Raleigh gets behind industry grass roots through school contributions

Calling all bike distributors

Raleigh has lent its support to the grass roots of cycling by donating stock to local schools to help inspire future members of the cycle industry.

The distributor recently donated two carbon race frames and carbon aero forks, a top end race saddle and a selection of pumps for use in design, science and maths classes, among others.

The donations are close to the heart of Raleigh employee Andy Parker, who believes that distributors need to support schools and colleges through old stock donations to encourage future generations interested in the cycle industry.

“I have studied product design from school all the way through my education to finally graduating from Loughborough University with a degree in Industrial Design and Technology. One key trend at every level of study is the distinct lack of cycle specific products on display in classrooms. Being able to touch and hold a product enables you to have a much greater understanding on how and why it was made. Looking on the internet and studying drawings can only go so far.”

Parker is calling on bicycle distributors across the land to follow in Raleigh’s footsteps. He told BikeBiz: “I hope all other distributors take note of what we’re doing and donate any old stock to local schools and departments to benefit the future of the British cycle industry. Subjects such as design, science, athematics,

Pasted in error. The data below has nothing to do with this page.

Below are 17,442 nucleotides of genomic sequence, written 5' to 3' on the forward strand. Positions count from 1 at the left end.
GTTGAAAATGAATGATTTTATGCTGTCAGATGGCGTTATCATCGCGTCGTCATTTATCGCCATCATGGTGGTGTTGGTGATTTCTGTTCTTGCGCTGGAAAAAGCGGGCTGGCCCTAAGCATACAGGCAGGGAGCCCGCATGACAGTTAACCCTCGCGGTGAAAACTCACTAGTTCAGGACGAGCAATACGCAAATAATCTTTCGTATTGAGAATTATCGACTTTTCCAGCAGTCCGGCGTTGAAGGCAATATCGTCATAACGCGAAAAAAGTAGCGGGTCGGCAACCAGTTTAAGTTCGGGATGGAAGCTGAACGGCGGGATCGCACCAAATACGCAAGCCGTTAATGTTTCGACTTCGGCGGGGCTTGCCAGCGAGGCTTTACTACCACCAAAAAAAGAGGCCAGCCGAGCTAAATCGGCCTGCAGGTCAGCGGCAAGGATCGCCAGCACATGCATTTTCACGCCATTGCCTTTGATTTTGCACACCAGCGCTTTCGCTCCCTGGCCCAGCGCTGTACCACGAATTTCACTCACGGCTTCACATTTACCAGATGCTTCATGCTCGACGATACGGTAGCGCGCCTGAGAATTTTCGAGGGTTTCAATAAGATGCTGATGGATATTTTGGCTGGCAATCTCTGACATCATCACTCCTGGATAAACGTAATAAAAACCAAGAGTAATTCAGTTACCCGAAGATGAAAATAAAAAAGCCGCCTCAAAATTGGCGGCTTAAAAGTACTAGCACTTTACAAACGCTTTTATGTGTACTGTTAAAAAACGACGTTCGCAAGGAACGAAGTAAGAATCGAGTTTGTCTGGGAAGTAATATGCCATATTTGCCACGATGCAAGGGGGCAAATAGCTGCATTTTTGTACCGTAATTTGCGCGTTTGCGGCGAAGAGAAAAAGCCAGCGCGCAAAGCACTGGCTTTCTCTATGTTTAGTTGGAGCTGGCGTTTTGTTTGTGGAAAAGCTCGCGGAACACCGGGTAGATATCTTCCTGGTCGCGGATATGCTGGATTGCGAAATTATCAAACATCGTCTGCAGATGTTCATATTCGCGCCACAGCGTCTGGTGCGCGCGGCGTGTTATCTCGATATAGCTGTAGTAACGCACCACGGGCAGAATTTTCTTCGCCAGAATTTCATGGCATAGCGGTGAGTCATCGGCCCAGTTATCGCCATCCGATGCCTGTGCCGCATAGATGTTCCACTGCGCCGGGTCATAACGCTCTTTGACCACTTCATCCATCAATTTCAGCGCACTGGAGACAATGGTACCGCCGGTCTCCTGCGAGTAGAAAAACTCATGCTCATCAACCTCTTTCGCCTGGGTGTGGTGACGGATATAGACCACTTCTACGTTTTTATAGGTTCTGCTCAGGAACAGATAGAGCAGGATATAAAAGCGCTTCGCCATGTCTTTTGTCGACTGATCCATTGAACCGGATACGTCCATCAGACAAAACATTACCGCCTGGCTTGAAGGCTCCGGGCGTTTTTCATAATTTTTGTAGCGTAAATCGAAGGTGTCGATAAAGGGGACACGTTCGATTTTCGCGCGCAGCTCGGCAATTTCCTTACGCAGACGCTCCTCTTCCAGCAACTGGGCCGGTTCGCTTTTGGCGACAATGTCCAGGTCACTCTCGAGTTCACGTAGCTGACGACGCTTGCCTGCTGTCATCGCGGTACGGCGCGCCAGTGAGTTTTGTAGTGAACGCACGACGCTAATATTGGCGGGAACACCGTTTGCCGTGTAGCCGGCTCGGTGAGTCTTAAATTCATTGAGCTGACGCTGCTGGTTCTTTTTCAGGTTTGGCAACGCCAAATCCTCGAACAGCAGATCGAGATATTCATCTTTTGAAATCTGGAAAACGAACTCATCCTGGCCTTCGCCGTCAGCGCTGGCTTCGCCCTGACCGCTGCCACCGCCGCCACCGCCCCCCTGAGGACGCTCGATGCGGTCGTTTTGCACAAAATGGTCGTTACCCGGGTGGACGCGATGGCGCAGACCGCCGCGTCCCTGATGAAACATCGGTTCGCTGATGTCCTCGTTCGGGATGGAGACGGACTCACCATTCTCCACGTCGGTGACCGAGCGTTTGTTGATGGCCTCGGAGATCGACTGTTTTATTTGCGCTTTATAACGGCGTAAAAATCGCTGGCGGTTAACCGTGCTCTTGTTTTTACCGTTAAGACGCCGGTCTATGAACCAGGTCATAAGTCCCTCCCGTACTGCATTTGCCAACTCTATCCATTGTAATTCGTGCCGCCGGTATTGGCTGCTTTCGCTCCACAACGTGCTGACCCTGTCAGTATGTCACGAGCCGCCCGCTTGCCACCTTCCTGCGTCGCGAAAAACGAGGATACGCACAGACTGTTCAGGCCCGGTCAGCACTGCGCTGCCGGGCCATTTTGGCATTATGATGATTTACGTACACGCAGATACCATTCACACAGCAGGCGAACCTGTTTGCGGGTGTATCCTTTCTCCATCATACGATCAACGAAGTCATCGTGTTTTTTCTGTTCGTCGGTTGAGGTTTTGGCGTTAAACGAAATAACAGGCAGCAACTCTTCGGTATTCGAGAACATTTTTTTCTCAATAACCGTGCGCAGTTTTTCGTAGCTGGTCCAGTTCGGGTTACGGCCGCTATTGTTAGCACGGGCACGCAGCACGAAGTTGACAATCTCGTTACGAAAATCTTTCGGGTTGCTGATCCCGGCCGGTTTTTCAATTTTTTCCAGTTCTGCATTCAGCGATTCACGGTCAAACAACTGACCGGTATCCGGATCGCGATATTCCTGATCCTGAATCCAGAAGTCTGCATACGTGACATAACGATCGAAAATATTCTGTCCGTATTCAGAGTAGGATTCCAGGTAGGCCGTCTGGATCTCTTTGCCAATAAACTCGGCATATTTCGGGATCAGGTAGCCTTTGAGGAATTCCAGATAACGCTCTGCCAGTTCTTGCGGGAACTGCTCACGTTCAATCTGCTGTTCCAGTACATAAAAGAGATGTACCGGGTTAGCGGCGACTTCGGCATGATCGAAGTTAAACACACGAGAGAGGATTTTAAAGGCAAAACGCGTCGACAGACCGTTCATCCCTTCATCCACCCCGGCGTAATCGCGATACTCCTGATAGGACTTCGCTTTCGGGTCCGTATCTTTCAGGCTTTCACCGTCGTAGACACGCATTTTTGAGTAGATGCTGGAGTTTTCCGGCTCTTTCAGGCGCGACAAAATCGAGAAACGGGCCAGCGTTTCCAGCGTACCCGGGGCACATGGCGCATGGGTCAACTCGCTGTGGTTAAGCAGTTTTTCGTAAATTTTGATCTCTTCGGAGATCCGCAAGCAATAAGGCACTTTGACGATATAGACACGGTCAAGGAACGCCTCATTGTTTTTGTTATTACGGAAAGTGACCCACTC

art, PE and others would easily benefit from a cycle product to demonstrate and run experiments on in class.

“It’s also vital that it is parts rather than entire bikes, as schools will be reluctant to dismantle a complete bike. With parts they’ll test them, break them, get data
and learn about manufacture.”

Todd Moseley, teacher at Loughborough Grammar School, said: "As a teacher, it is essential that I inspire pupils to become passionate about Design and Technology. Although textbooks can provide a lot of useful information, pupils really benefit from seeing design in action and being able to consider design in a larger context. These components provided by Raleigh do just that. They allow pupils to understand the design process involved, from the initial consideration of the users’ requirements through to the manufacture and eventual evaluation of the product.

“To have such excellent products for the pupils to interact with is essential to spark their own imagination and creativity. I am extremely beneficial to Raleigh for this fantastic generosity and only wish other companies would follow their lead."

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